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Current patterns of “move-in move-out” hypermobility are perfectly exemplified by residential tourism: the temporary or permanent mobility of relatively well-to-do citizens from mostly western countries to a variety of tourist destinations, where they buy property. The mobility of residential tourists does not stand alone, but has broader chain effects: it converts local destinations into transnational spaces, leading to a highly differentiated and segmented population landscape. In this article, residential tourism’s implications in terms of local society in Guanacaste, Costa Rica, are examined, starting from the idea that these implications should be viewed as complex and traveling in time and space. Mobile groups, such as residential tourists, can have an important local participation and involvement (independently of national citizenship), although recent flows of migrants settle more into compatriot social networks. The fact that various migrant populations continually travel back and forth and do not envision a future in the area may restrict their opportunities and willingness for local involvement. Transnational involvement in itself is not a problem and can be successfully combined with high local involvement; however, the great level of fragmentation, mobility, temporariness and absenteeism in Guanacaste circumscribes successful community organizing. Still, the social system has not completely dissolved. Full article
Open AccessArticle Agroecosystem Analysis of the Choke Mountain Watersheds, Ethiopia
Sustainability 2013, 5(2), 592-616; doi:10.3390/su5020592
Received: 22 October 2012 / Revised: 31 December 2012 / Accepted: 30 January 2013 / Published: 5 February 2013
Cited by 8 | PDF Full-text (1661 KB) | HTML Full-text | XML Full-text
Abstract
Tropical highland regions are experiencing rapid climate change. In these regions the adaptation challenge is complicated by the fact that elevation contrasts and dissected topography produce diverse climatic conditions that are often accompanied by significant ecological and agricultural diversity within a relatively small
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Tropical highland regions are experiencing rapid climate change. In these regions the adaptation challenge is complicated by the fact that elevation contrasts and dissected topography produce diverse climatic conditions that are often accompanied by significant ecological and agricultural diversity within a relatively small region. Such is the case for the Choke Mountain watersheds, in the Blue Nile Highlands of Ethiopia. These watersheds extend from tropical alpine environments at over 4000 m elevation to the hot and dry Blue Nile gorge that includes areas below 1000 m elevation, and contain a diversity of slope forms and soil types. This physical diversity and accompanying socio-economic contrasts demand diverse strategies for enhanced climate resilience and adaptation to climate change. To support development of locally appropriate climate resilience strategies across the Blue Nile Highlands, we present here an agroecosystem analysis of Choke Mountain, under the premise that the agroecosystem—the intersection of climatic and physiographic conditions with agricultural practices—is the most appropriate unit for defining adaptation strategies in these primarily subsistence agriculture communities. To this end, we present two approaches to agroecosystem analysis that can be applied to climate resilience studies in the Choke Mountain watersheds and, as appropriate, to other agroecologically diverse regions attempting to design climate adaptation strategies. First, a full agroecoystem analysis was implemented in collaboration with local communities. It identified six distinct agroecosystems that differ systematically in constraints and adaptation potential. This analysis was then paired with an objective landscape classification trained to identify agroecosystems based on climate and physiographic setting alone. It was found that the distribution of Choke Mountain watershed agroecosystems can, to first order, be explained as a function of prevailing climate. This suggests that the conditions that define current agroecosystems are likely to migrate under a changing climate, requiring adaptive management strategies. These agroecosystems show a remarkable degree of differentiation in terms of production orientation and socio-economic characteristics of the farming communities suggesting different options and interventions towards building resilience to climate change. Full article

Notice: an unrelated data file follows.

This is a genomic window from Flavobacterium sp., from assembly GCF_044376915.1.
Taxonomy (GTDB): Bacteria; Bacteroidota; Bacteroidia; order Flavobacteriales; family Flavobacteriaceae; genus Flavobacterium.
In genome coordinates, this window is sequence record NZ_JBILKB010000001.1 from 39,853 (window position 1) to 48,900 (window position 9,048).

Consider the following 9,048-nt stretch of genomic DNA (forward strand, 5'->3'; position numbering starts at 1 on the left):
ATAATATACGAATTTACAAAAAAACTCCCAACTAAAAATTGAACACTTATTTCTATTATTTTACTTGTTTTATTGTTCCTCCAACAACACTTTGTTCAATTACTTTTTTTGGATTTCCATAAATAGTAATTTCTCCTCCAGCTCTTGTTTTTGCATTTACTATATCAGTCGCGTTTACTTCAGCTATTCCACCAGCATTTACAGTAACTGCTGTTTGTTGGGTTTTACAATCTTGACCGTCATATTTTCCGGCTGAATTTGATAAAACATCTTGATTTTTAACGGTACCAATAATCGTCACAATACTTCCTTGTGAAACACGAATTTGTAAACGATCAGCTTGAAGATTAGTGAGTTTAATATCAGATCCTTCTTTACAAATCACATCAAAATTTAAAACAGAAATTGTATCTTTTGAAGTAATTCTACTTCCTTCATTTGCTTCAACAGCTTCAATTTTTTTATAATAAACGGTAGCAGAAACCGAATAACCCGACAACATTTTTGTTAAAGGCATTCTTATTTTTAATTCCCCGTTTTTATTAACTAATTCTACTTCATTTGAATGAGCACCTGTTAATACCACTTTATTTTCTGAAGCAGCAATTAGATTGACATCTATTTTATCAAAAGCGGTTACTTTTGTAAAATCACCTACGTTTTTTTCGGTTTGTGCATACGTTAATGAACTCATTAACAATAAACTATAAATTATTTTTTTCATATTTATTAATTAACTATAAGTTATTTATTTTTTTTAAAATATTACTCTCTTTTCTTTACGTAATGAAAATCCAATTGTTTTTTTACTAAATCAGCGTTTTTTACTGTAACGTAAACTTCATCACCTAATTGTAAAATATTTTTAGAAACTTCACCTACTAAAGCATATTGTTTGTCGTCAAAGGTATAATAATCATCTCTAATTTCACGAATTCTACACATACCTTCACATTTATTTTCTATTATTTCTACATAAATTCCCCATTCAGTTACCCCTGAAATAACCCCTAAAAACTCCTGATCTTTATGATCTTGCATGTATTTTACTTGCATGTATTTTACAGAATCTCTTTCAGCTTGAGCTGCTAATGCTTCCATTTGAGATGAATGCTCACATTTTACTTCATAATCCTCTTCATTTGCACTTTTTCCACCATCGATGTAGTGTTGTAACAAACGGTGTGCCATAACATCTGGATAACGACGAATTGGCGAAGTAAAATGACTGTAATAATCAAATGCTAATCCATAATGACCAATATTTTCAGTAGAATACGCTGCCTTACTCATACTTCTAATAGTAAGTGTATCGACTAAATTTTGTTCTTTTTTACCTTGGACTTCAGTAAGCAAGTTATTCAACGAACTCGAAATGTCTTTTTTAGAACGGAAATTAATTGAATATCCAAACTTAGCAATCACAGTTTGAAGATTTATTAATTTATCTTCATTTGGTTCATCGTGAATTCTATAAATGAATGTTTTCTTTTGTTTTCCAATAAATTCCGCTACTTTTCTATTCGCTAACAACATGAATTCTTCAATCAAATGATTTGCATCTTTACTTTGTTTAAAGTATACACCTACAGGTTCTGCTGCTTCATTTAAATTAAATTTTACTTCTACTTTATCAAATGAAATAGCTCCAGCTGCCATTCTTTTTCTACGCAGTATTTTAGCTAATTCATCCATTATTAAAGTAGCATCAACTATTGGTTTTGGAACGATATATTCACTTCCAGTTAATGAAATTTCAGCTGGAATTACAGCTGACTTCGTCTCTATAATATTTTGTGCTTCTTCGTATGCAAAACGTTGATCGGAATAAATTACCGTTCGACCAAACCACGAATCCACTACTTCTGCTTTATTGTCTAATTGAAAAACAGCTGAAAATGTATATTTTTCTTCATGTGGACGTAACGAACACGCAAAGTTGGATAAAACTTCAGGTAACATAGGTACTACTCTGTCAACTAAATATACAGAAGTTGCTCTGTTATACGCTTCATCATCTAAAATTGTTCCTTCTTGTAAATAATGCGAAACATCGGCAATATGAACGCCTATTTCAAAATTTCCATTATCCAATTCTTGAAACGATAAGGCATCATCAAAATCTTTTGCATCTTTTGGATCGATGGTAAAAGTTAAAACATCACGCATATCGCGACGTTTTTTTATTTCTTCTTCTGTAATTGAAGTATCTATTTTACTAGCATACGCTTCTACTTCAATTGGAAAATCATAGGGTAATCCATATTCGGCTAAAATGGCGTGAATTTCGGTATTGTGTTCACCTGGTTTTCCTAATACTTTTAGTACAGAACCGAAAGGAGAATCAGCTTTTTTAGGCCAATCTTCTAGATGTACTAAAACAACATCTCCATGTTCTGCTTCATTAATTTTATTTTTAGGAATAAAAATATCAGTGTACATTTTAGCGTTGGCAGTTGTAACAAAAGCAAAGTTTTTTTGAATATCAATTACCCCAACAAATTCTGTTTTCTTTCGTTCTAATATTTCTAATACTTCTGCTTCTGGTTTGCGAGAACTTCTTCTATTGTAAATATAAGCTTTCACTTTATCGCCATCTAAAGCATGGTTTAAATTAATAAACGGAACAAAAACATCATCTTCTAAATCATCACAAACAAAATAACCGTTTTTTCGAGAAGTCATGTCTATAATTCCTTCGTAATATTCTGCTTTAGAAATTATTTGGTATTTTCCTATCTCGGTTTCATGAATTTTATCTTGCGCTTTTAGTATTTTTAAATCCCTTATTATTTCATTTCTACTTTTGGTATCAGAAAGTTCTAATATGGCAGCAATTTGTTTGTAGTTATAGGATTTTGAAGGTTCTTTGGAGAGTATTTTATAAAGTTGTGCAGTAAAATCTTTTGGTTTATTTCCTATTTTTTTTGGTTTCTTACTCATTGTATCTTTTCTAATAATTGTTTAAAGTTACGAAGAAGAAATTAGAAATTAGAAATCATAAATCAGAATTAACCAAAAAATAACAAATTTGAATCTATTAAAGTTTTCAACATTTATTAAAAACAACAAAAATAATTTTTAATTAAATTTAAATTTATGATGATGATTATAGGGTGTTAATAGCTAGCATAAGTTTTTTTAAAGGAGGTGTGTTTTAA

Open AccessArticle How Can Stores Sustain Their Businesses? From Shopping Behaviors and Motivations to Environment Preferences
Sustainability 2013, 5(2), 617-628; doi:10.3390/su5020617
Received: 2 January 2013 / Accepted: 18 January 2013 / Published: 5 February 2013
Cited by 2 | PDF Full-text (492 KB) | HTML Full-text | XML Full-text
Abstract
The purpose of this study was to (1) discover consumer purchasing behaviors while shopping as a tourist and shopping at home, and (2) investigate tourist shopping preferences for an ideal shopping environment. A sample of 1,235 respondents participated in this study. Survey participants
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The purpose of this study was to (1) discover consumer purchasing behaviors while shopping as a tourist and shopping at home, and (2) investigate tourist shopping preferences for an ideal shopping environment. A sample of 1,235 respondents participated in this study. Survey participants were asked to evaluate what store attributes they desired and what sources of information they used while selecting a store to shop in during their trips. Results indicate that consumers utilized various shopping channels while shopping in various environments. Also, different types of consumers exhibited clear preferences toward their ideal shopping environment. The results of this study are helpful for future service providers, tourism businesses, and tourism retailers to plan product development, provide better services, and equip a wider range of service skills. Full article